One of the mysteries of the English language finally explained.
1(in science fiction) a propulsion system for travel in hyperspace.‘I slammed the ship into hyperdrive’count noun ‘Mark may not be able to handle a hyperdrive’
- ‘Take up screening positions around Nova Fortress and have your hyperdrives slaved to ours.’
- ‘Sir, it will take a few minutes to prime the hyperdrive, and the Helio-Fighters are dropping on ammo.’
- ‘It is the hyperdrive that enables vessels to travel at faster-than-light speeds, which amazes my people.’
- ‘I know more about starship engines and hyperdrives than I ever wanted to know.’
- ‘Propulsion was handled by four cold-fusion engines and the hyperdrive systems were prototype units.’
- 1.1 A state of great or frantic activity.‘the proliferation of house music subgenres has gone into hyperdrive’
- ‘And Gates responded by putting his company into hyperdrive.’
- ‘Guilty of blasting the anime craze into hyperdrive here in the U.S., Robotech remains a classic of the genre that is deserving of its reputation.’
- ‘The implications of working in this kind of hyperdrive - in Dell time - are profound.’
- ‘It seems to have gone into Christmas hyperdrive already, even down to the level of Christmas spice scented toilet cleaner in festive red bottles.’
- ‘Our team kicked into hyperdrive the last couple months of the 2001 season.’
- ‘Your nerves are in hyperdrive because you're constantly looking for an attack.’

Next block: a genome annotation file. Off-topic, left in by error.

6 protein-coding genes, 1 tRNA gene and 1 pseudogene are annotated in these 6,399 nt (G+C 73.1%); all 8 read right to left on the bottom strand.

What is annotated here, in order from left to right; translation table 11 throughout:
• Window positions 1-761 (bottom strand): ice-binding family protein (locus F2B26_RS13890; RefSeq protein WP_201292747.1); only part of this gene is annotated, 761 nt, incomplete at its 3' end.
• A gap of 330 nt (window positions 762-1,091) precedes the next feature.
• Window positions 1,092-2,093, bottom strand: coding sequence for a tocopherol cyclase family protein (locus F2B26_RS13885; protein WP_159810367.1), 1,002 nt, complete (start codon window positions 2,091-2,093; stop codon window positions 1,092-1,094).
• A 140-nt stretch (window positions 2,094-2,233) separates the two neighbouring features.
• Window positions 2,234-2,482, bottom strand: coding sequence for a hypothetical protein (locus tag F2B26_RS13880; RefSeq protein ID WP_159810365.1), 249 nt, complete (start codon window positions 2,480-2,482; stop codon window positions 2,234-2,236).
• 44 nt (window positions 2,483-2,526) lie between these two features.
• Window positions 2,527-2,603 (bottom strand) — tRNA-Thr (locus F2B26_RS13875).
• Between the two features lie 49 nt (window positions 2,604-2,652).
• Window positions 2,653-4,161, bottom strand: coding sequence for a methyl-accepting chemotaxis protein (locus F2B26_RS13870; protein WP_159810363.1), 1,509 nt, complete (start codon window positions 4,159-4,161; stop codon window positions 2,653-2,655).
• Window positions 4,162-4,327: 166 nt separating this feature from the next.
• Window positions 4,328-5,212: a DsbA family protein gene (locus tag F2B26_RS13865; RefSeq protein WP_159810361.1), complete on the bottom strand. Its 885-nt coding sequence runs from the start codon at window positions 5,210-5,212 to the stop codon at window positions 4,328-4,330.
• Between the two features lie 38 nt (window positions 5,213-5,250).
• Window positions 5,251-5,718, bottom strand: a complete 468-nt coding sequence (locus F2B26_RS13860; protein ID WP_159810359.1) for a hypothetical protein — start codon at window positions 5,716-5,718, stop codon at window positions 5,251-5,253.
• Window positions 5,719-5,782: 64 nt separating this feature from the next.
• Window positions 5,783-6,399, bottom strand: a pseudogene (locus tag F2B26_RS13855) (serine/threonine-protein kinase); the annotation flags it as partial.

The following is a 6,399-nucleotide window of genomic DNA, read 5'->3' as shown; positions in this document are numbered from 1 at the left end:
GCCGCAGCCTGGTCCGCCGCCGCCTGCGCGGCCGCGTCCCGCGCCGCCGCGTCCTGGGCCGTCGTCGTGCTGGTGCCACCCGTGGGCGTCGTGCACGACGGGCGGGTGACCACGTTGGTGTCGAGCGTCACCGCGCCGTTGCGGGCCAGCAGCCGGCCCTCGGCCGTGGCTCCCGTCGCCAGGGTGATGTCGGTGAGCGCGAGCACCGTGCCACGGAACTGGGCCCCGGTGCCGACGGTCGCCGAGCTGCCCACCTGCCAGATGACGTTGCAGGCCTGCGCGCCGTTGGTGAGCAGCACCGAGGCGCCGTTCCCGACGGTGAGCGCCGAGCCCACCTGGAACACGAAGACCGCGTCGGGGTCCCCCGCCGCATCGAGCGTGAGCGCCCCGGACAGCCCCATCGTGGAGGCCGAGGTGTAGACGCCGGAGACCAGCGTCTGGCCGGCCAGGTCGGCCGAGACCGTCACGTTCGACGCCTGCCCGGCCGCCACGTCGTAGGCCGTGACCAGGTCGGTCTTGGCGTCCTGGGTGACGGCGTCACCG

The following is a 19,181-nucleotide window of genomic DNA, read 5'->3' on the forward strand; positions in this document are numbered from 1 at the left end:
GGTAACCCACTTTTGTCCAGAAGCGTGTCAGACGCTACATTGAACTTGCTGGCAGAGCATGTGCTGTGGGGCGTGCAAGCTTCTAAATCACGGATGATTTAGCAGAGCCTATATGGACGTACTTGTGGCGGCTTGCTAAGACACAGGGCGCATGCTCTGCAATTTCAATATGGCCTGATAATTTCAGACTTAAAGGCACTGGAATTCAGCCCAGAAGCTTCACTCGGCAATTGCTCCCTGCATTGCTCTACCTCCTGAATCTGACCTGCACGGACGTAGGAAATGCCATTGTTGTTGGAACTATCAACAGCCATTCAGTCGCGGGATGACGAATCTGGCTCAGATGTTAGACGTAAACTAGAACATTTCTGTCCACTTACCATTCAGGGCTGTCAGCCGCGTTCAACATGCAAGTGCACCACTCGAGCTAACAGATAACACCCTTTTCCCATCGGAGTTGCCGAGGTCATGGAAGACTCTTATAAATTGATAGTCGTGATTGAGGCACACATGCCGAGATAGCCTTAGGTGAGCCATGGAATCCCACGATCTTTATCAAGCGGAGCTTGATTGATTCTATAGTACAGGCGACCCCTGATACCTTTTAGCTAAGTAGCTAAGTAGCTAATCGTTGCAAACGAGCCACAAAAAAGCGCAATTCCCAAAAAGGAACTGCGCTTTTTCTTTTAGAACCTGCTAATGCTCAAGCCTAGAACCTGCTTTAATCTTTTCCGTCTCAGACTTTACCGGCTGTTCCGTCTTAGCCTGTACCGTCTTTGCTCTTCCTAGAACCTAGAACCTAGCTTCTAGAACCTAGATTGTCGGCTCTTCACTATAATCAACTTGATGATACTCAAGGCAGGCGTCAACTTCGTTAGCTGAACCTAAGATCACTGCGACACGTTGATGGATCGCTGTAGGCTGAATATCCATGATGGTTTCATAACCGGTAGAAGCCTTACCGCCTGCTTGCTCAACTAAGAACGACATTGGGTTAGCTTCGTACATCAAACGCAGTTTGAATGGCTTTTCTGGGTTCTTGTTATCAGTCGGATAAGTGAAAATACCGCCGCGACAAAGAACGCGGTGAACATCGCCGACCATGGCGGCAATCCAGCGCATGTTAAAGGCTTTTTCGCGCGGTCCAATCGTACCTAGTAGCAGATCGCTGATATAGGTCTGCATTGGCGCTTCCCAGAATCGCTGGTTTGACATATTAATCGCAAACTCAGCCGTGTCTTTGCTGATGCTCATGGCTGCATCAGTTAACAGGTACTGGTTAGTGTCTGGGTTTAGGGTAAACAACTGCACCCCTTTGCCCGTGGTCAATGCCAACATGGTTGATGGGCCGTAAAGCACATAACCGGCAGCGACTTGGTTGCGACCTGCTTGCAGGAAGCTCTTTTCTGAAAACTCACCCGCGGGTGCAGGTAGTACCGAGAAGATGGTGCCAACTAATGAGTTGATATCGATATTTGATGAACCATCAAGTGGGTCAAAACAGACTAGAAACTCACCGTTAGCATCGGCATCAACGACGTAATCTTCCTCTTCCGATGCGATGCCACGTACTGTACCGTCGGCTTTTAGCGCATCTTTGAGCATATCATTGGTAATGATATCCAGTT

- ‘The information revolution may have made this possible, but it's the advent of wireless communication that put it in hyperdrive.’
- ‘Some players seem to be on autopilot until the last five minutes, then suddenly launch into hyperdrive and play their hearts out for the victory.’
- ‘It also got my salivary glands into hyperdrive with its description of all the extra goodies included in the re-release.’
- ‘The last week of school was supposed to be spent reviewing and taking it easy, not kicking it into hyperdrive.’
- ‘Sports media have gone into hyperdrive to assess this confounding hybrid of the most widely viewed of all American institutions.’
- ‘The industry went into hyperdrive, everyone trying to get projects into production in time for the seemingly inevitable actor's strike.’
- ‘It has stayed in hyperdrive since, which is why I eat so much.’
1950s: from hyper- + drive.
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